Yep, that’s the world I find myself in today, and it creates a dilemma.

I’m what some people with various letters after their last names describe as an “extroverted introvert.” I’m the person who usually comes up with a question or comment in Sunday school when no one else will because I feel bad for the teacher enveloped by the crushing silence around him/her.

If I’m in a group of strangers, in lieu of standing around like a tree, I’ll usually pick someone out and start asking questions. I’m a trained journalist; I interview.

Additionally, I’m fairly private about my political beliefs. A former boss once asked me on election day how I voted. I smiled and reminded him, politely, of the purpose of the curtain around the voting machine. When pressed, I’ll tell people that I listen to Rush Limbaugh and NPR and have amazingly informed and passionate arguments with myself.

But, today’s a different day, so it’s time to put my cards, such as they are, on the table.

I’m a Republican with asterisks. I’m no party cheerleader, and I make up my own mind about individual issues. I’ve never voted a straight ticket in my life. Within the party, I’d be considered a social moderate and a fiscal conservative. As far as the role of government, I’m downright libertarian. I have very little confidence that government on any level can accomplish much of anything with efficiency and efficacy.

(Feel free to add “cynic” to “extroverted introvert.”)

That being said, for the first time in my life, I am concerned about the future of my country. Consequently, I am doing what I can to encourage fellow Republicans and conservatives to denounce, immediately, loudly and repeatedly, the candidacy of Donald Trump as the Republican presidential nominee.

It is my sincere belief that Mr. Trump’s feigned ignorance of the white supremacist movement/KKK must disqualify him, morally if not technically, as a candidate representing the party of Abraham Lincoln. We cannot tolerate equivocation on such a foundational issue; this must be a deal breaker.

To be fair, Mr. Trump said his misstep was caused by an earpiece problem during the crucial CNN interview that dealt with an alleged (I’ll get to that in a second) endorsement from former Klan member David Duke. Trump explained this in a subsequent interview on NBC’s Today show that began with questions about a childish feud with fellow Republican hopeful Marco Rubio.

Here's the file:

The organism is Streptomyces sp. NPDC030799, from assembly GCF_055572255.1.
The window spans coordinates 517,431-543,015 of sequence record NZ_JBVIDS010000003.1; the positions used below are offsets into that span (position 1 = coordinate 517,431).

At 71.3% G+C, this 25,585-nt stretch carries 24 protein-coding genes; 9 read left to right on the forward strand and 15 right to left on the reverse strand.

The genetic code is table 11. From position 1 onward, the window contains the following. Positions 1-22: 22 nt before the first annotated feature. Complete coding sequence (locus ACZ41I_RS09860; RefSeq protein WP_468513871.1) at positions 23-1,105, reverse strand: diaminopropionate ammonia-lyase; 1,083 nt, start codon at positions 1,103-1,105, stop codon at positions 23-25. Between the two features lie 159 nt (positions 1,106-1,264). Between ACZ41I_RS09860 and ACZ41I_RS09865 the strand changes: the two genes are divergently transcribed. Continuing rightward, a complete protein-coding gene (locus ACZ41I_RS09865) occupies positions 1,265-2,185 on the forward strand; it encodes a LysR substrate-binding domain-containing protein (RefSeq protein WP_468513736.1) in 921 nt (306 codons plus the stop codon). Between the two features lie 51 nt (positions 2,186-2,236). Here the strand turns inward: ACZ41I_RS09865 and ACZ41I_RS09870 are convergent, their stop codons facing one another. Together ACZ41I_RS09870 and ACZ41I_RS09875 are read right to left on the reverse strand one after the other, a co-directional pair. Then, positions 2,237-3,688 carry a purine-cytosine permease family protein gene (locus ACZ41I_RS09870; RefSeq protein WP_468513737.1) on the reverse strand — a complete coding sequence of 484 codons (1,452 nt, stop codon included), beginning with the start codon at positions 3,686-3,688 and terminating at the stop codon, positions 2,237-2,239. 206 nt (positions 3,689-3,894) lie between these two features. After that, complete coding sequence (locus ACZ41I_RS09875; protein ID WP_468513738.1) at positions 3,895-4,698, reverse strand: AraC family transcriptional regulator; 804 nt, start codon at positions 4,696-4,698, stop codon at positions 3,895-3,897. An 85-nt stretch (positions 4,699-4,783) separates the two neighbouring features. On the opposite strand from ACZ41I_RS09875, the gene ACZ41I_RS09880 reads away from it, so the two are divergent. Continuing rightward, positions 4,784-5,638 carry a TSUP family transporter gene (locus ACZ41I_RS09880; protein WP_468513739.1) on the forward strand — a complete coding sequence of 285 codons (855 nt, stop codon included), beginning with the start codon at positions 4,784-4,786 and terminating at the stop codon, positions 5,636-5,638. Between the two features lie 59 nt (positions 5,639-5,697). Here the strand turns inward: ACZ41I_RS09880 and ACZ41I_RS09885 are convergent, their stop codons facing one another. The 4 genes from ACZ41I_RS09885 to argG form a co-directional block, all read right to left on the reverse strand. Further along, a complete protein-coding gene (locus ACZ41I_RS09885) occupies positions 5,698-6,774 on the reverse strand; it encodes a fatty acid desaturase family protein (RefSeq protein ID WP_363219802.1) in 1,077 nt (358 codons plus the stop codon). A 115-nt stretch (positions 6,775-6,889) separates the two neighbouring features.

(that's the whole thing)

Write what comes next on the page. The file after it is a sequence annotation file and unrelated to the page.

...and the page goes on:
For further clarification/damage control on the question of support from fringe groups, Mr. Trump issued this comment with recent endorser and former rival Chris Christie by his side. (I find him brimming with sincerity in this clip, but I have to give him props for staring down a guy at one of his rallies who was wearing a shirt announcing “KKK Endorses Trump.”)

Now, back to Duke. This was pointed out to me by commenters on my Facebook page: Duke says he never even endorsed Trump. A U.S. News & World Report story that followed Duke’s radio broadcast on the day in question seems to shed light on the confusion, but I have to admit, the distinction between supporting someone’s candidacy “as a strategic action” (I assume to defeat Democrats) seems pretty close to an endorsement to me.

At any rate, I have yet to see coverage in the mainstream media attempting to clarify this point, hairsplitting though it may be, for Mr. Duke or Mr. Trump.

So back to my dilemma. Whether technology failed Mr. Trump, or he soft-pedaled the initial response for political expediency, I find enough evidence of his volatility, mean-spiritedness, lack of substance and insufferable pandering, to make me downright worried about the further progression of his campaign. That the other remaining nominees have failed to resonate is no reason to condone, and thus tacitly endorse, someone who has seen success only by appealing to the worst fears amongst us.

I encourage fellow Republicans, with and without asterisks, to go beyond supporting an alternate candidate, instead, please campaign, vocally and tirelessly, against Mr. Trump.

In Kentucky, a good place to start is at Saturday’s Republican caucus.

Time is running out. If you share my concerns, contact Republican leaders and demand they go public and condemn Trump’s atrocious rhetoric and a platform so lacking in substance that the laws of physics are defied each day it manages to remain upright under the weight of such ego and mean spiritedness.

I wondered if a time would ever come in my life when I would feel compelled to tilt at windmills. In Don Quixote, Cervantes wrote: “The fault lies not with the mob, who demands nonsense, but with those who do not know how to produce anything else.”

And as for the Democratic nominee and the general election, that’s a different windmill for another day.

En garde, Mr. Trump.